"Excess money can kill a startup"

Sergey Gribov, managing partner of Startup Access and Director of Minerva Capital partners, held a master class at the HSE entitled "the investment search Process: how much money and where to look".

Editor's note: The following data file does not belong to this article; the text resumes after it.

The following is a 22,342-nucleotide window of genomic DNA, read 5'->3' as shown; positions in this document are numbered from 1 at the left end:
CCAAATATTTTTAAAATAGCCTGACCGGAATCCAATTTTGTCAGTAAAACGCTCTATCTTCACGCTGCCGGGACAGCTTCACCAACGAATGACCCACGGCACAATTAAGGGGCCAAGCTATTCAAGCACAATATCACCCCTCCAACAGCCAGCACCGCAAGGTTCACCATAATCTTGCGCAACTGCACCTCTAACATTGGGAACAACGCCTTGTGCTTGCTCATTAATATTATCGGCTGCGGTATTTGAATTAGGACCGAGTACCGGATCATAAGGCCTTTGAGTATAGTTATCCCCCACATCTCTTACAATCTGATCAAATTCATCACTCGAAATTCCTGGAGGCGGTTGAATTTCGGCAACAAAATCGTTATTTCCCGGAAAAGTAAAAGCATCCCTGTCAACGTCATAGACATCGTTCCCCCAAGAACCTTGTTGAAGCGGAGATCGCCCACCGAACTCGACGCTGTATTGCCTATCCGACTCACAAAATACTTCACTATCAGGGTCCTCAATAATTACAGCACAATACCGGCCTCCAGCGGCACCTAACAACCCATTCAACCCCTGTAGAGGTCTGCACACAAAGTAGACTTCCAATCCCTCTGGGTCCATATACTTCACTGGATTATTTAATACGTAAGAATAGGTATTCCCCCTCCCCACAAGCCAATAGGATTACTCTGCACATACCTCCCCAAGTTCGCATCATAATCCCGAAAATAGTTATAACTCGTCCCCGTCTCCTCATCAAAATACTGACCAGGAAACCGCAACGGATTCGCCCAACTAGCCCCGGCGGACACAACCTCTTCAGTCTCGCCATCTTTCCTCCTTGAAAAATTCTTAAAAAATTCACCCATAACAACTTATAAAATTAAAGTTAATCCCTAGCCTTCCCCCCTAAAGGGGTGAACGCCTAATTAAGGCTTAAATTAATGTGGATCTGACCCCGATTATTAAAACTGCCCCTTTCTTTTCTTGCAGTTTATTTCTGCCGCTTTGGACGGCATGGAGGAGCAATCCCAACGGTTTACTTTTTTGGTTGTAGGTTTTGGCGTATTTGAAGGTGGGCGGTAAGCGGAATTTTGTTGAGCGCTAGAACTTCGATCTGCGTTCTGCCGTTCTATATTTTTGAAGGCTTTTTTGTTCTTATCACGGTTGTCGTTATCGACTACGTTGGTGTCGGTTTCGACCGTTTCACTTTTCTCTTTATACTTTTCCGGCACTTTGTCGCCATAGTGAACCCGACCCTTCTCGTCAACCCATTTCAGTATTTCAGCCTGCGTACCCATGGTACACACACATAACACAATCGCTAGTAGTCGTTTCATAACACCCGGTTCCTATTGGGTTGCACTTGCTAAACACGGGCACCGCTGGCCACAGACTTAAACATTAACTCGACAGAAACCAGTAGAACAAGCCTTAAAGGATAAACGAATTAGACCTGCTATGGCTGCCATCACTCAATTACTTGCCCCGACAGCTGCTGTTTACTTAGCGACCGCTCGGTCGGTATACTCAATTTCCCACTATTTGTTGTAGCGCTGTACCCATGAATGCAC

In the West, it is customary to find one or two venture capitalists and go to them not for money, but in order to get a certain feedback: how good is your idea? This whole story is like the Olympic system: you meet an investor, you have one minute to tell the investor about your project. If you are interested in it – you have passed to the next round, if you are not interested – it is lost for you. In the next round, you make a presentation and have to go into more detail about what you are doing – if you can prove that your idea is good, you go through to the next round again. Perhaps later he will show you to his partners in the Fund, and you will have to make a presentation for them. When you finally agree with them, you get a term sheet-a short contract that specifies the terms of the transaction. Not exactly a legal document, since, by and large, it does not oblige much. The point of it is to sign a paper that you will not talk to any other investor until they decide whether they are ready to invest in your company. If they like your idea and believe that you are able to implement it, then the next stage is due diligence: you start to be considered in detail, check the company: accounting calculations, market research, patent situation and everything that may be relevant to the transaction. This process takes at least a couple of months, if everything is normal-signing papers and receiving money. Naturally, there are a large number of variants of this sequence.